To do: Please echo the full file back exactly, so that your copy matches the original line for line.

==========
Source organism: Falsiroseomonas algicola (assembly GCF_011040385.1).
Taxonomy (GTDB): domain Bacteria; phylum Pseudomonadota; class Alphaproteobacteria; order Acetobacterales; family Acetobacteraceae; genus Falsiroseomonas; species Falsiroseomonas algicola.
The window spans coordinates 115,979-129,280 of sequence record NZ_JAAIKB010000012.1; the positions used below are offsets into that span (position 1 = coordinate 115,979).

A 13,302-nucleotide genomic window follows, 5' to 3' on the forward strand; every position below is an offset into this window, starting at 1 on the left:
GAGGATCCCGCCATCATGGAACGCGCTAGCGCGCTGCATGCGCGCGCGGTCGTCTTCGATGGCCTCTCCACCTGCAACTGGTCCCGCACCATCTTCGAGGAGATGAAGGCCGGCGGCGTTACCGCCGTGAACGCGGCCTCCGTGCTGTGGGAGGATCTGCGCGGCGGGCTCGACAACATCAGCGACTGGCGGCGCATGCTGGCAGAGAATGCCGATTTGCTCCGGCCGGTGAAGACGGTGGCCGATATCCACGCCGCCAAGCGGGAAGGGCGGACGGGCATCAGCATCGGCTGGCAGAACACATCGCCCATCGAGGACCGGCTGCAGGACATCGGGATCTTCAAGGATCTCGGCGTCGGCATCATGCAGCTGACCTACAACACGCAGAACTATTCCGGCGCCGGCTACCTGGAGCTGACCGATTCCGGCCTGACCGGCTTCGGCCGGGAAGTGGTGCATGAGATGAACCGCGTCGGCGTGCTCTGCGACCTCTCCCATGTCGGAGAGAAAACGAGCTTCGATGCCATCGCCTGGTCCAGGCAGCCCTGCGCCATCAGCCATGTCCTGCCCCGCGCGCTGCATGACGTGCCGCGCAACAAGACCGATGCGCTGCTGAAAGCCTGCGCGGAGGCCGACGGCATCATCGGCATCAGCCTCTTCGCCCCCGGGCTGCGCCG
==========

Source organism: Falsiroseomonas algicola (assembly GCF_011040385.1).
Taxonomy (GTDB): domain Bacteria; phylum Pseudomonadota; class Alphaproteobacteria; order Acetobacterales; family Acetobacteraceae; genus Falsiroseomonas; species Falsiroseomonas algicola.
The window spans coordinates 115,979-129,280 of sequence record NZ_JAAIKB010000012.1; the positions used below are offsets into that span (position 1 = coordinate 115,979).

A 13,302-nucleotide genomic window follows, 5' to 3' on the forward strand; every position below is an offset into this window, starting at 1 on the left:
GAGGATCCCGCCATCATGGAACGCGCTAGCGCGCTGCATGCGCGCGCGGTCGTCTTCGATGGCCTCTCCACCTGCAACTGGTCCCGCACCATCTTCGAGGAGATGAAGGCCGGCGGCGTTACCGCCGTGAACGCGGCCTCCGTGCTGTGGGAGGATCTGCGCGGCGGGCTCGACAACATCAGCGACTGGCGGCGCATGCTGGCAGAGAATGCCGATTTGCTCCGGCCGGTGAAGACGGTGGCCGATATCCACGCCGCCAAGCGGGAAGGGCGGACGGGCATCAGCATCGGCTGGCAGAACACATCGCCCATCGAGGACCGGCTGCAGGACATCGGGATCTTCAAGGATCTCGGCGTCGGCATCATGCAGCTGACCTACAACACGCAGAACTATTCCGGCGCCGGCTACCTGGAGCTGACCGATTCCGGCCTGACCGGCTTCGGCCGGGAAGTGGTGCATGAGATGAACCGCGTCGGCGTGCTCTGCGACCTCTCCCATGTCGGAGAGAAAACGAGCTTCGATGCCATCGCCTGGTCCAGGCAGCCCTGCGCCATCAGCCATGTCCTGCCCCGCGCGCTGCATGACGTGCCGCGCAACAAGACCGATGCGCTGCTGAAAGCCTGCGCGGAGGCCGACGGCATCATCGGCATCAGCCTCTTCGCCCCCGGGCTGCGCCG